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In 1998 Massachusetts began state-sponsored, annual achievement testing of all students in three public school grades. It has created a school and district rating system for which scores on these tests are the sole factor. It proposes to use tenth-grade test scores as a sole criterion for high school graduation, beginning with the class of 2003. The state is treating scores and ratings as though they were precise educational measures of high significance. A review of tenth-grade mathematics test scores from academic high schools in metropolitan Boston showed that statistically they are not. Community income is strongly correlated with test scores and accounted for more than 80 percent of the variance in average scores for a sample of Boston-area communities. Once community income was included in models, other factors--including percentages of students in disadvantaged populations, (Note 1) percentages receiving special education, percentages eligible for free or reduced price lunch, percentages with limited English proficiency, school sizes, school spending levels, and property values--all failed to associate substantial additional variance. Large uncertainties in residuals of school-averaged scores, after subtracting predictions based on community income, tend to make the scores ineffective for rating performance of schools. Large uncertainties in year-to-year score changes tend to make the score changes ineffective for measuring performance trends.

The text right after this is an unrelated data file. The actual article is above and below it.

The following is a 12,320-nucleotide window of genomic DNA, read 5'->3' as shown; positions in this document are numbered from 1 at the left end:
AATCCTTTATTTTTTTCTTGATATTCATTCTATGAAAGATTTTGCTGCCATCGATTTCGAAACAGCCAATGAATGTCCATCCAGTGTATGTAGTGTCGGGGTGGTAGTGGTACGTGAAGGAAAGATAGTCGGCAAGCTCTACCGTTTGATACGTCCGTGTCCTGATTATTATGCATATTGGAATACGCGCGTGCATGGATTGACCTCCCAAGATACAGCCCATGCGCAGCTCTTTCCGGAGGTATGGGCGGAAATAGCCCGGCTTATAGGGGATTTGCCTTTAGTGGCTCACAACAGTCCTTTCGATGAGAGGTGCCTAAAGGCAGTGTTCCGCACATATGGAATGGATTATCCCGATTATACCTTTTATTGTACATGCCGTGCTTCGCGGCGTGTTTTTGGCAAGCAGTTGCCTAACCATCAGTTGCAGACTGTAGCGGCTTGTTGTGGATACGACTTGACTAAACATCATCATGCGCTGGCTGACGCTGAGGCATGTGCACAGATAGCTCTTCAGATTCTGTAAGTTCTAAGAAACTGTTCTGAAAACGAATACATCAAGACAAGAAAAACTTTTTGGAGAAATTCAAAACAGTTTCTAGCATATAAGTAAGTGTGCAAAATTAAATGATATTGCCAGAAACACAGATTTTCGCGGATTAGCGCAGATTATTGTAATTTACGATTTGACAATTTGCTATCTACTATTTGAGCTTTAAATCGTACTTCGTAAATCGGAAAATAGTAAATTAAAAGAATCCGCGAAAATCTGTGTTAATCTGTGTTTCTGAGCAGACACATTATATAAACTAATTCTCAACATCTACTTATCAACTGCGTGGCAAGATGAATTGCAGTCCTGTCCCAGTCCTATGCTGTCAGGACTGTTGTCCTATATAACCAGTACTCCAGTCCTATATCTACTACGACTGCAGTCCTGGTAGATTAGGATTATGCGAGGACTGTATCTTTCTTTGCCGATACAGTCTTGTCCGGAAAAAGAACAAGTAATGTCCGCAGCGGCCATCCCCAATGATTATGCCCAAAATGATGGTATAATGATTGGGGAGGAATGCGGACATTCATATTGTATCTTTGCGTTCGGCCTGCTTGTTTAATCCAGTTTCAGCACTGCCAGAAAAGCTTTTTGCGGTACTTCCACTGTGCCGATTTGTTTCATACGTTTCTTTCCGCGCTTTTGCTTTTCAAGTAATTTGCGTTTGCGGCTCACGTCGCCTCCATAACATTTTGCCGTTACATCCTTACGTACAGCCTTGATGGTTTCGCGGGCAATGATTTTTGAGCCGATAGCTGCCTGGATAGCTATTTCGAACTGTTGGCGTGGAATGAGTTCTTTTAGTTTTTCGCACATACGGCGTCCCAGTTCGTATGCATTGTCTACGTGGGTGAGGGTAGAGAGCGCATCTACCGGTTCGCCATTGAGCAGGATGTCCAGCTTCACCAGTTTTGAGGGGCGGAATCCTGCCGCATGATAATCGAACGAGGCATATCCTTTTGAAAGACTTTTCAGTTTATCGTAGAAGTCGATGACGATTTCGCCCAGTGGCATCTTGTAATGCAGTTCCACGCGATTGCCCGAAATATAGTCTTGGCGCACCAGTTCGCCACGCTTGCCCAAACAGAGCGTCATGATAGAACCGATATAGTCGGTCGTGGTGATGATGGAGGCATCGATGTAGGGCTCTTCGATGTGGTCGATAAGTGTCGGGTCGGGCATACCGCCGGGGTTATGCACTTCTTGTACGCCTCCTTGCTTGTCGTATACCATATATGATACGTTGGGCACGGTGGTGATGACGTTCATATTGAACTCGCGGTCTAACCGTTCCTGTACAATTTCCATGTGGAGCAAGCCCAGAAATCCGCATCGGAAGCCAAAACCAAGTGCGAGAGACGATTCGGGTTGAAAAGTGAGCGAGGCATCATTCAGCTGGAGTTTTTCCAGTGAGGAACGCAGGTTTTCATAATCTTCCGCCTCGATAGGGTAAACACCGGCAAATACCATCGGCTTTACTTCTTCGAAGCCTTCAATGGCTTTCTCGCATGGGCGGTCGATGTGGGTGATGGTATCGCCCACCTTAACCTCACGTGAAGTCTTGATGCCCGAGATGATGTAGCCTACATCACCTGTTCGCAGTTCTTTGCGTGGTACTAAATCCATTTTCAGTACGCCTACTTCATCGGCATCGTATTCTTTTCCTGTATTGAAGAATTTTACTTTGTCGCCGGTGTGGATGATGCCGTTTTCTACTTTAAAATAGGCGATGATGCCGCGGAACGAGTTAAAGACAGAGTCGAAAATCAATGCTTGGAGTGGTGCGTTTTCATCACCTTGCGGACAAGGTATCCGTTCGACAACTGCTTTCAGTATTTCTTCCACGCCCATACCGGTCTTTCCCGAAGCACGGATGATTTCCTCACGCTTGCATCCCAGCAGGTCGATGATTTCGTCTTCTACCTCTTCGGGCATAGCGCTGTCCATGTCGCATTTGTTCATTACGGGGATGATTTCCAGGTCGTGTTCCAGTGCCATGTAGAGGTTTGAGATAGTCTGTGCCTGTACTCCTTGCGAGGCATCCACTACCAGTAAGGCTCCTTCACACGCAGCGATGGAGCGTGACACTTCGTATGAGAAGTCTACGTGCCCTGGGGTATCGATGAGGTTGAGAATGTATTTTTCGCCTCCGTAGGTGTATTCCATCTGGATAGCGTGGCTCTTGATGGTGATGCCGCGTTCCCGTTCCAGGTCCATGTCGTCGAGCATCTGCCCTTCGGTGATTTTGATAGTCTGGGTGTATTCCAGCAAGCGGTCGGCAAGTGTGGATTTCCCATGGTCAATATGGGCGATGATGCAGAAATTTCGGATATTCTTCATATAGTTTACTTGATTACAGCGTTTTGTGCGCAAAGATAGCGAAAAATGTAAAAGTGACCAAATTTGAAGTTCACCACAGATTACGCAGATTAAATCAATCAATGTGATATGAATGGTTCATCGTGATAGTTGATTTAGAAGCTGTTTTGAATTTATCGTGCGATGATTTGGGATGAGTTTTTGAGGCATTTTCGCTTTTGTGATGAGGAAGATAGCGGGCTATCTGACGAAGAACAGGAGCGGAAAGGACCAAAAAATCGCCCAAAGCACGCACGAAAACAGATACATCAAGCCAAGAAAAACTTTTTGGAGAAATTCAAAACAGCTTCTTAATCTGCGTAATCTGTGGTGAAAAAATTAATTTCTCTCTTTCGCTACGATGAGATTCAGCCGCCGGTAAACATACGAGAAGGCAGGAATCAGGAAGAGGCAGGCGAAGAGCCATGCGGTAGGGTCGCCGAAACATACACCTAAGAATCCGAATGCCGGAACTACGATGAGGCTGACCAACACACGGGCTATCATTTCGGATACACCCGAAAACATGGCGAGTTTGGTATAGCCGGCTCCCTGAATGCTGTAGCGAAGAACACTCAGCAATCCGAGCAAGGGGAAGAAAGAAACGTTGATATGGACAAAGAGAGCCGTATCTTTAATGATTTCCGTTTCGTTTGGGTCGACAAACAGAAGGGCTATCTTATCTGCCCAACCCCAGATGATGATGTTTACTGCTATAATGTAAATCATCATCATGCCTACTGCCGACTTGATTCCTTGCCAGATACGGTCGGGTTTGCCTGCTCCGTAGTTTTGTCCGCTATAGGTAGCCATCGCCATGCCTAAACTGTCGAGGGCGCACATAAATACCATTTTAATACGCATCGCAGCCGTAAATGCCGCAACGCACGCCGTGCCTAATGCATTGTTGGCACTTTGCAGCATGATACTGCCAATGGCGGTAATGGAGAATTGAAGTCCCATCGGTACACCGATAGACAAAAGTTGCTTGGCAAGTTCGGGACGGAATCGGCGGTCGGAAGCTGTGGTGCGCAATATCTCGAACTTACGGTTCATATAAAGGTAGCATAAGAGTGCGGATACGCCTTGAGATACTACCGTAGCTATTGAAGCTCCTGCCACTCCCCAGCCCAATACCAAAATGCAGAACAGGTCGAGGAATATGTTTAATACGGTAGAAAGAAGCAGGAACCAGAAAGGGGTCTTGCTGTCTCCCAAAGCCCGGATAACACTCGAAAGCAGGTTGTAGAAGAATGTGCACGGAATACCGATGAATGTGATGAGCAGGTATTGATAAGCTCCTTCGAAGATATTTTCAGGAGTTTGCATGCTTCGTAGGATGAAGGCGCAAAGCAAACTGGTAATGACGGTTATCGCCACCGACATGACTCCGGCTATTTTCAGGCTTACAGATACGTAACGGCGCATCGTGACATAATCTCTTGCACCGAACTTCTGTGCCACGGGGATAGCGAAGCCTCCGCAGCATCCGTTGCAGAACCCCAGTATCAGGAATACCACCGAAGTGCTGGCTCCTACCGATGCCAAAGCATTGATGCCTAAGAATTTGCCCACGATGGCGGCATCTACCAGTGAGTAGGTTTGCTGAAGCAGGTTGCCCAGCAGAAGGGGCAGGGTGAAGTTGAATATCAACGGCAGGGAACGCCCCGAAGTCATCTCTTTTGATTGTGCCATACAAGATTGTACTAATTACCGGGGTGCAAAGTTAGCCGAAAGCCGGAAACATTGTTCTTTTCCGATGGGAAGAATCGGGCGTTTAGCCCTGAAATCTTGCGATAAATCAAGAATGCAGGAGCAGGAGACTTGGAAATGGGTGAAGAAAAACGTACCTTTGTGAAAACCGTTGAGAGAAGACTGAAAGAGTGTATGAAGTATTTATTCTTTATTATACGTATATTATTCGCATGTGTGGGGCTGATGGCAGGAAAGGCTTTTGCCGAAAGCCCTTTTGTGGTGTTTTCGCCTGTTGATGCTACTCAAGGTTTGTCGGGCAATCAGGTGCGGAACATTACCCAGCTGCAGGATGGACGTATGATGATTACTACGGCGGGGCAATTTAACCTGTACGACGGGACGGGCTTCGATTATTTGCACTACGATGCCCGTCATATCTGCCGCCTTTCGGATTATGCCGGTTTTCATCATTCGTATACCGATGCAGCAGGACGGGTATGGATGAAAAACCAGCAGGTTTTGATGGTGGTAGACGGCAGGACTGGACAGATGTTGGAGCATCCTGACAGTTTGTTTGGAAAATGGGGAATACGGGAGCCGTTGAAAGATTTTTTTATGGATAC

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How to Cite
Bolon, C. (2001). Significance of Test-based Ratings for Metropolitan Boston Schools. Education Policy Analysis Archives, 9, 42. https://doi.org/10.14507/epaa.v9n42.2001